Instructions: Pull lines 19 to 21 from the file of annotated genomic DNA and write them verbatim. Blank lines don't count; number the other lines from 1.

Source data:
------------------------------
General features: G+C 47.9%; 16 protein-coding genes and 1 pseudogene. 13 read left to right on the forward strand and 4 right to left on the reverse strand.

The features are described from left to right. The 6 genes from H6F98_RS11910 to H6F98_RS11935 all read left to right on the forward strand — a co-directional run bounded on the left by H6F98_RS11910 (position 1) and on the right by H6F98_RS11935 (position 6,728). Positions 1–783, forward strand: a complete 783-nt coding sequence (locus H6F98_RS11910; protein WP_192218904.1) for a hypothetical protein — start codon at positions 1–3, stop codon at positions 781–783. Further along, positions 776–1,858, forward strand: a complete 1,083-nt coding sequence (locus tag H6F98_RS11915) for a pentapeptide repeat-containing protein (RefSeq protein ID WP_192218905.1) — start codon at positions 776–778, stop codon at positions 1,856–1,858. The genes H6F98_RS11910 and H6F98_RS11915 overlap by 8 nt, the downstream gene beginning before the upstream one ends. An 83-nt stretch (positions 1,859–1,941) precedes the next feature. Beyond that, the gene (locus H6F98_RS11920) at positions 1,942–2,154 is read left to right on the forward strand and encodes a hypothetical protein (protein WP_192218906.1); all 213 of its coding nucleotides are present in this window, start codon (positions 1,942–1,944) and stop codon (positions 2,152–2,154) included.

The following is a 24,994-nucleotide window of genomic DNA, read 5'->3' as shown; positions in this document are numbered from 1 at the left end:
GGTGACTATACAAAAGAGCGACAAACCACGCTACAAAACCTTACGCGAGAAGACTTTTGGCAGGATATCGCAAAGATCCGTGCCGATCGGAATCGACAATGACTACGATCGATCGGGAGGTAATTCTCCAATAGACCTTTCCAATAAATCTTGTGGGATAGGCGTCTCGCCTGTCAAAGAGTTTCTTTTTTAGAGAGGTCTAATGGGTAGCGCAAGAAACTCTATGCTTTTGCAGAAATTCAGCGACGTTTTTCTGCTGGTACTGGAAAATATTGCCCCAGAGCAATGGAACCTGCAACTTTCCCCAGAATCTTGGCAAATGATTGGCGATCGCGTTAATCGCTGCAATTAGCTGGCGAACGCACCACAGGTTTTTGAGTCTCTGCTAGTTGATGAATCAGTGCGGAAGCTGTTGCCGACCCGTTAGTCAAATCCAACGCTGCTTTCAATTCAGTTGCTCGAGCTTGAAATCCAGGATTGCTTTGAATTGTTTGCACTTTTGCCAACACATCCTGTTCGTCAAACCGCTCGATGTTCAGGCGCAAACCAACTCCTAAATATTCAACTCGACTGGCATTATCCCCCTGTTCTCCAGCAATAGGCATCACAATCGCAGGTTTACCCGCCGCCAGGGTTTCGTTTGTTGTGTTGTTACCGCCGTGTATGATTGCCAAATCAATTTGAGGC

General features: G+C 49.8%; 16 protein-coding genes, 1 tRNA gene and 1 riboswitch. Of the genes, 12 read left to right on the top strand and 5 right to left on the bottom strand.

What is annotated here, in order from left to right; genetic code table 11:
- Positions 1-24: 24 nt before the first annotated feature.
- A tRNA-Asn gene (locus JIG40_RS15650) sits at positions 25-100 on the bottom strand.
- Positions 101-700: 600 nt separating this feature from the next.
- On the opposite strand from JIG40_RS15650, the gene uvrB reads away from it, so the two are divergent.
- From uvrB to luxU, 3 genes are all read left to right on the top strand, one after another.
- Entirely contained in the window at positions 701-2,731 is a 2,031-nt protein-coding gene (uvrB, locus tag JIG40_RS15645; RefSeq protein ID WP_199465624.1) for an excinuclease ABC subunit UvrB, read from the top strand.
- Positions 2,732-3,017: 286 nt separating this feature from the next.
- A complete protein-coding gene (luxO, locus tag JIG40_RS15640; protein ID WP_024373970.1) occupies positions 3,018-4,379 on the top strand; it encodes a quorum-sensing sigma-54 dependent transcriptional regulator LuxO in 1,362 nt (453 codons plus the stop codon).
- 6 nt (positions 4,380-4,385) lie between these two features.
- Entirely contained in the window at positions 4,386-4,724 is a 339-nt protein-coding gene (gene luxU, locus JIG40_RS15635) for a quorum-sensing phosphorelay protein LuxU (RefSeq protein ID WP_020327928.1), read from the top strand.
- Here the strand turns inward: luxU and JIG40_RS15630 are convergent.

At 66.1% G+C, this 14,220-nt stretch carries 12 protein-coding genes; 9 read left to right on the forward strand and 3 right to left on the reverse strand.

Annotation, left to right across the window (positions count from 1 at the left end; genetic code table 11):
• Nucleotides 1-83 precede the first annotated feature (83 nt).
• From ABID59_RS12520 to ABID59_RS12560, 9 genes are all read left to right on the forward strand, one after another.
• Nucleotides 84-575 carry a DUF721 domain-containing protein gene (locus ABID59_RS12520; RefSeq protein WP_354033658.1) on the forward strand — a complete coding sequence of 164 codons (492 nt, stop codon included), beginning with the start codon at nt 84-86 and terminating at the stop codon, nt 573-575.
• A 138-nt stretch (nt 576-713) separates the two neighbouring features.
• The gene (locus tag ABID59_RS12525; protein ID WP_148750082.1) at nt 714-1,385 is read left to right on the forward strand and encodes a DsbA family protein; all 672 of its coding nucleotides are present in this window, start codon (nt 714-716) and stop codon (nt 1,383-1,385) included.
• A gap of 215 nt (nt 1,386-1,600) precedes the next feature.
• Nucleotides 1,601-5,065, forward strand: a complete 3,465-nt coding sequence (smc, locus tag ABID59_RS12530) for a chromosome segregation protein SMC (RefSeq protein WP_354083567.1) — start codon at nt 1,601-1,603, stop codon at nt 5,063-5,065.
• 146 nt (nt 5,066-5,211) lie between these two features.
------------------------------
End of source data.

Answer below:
Annotation, left to right across the window (positions count from 1 at the left end; genetic code table 11):
• Nucleotides 1-83 precede the first annotated feature (83 nt).
• From ABID59_RS12520 to ABID59_RS12560, 9 genes are all read left to right on the forward strand, one after another.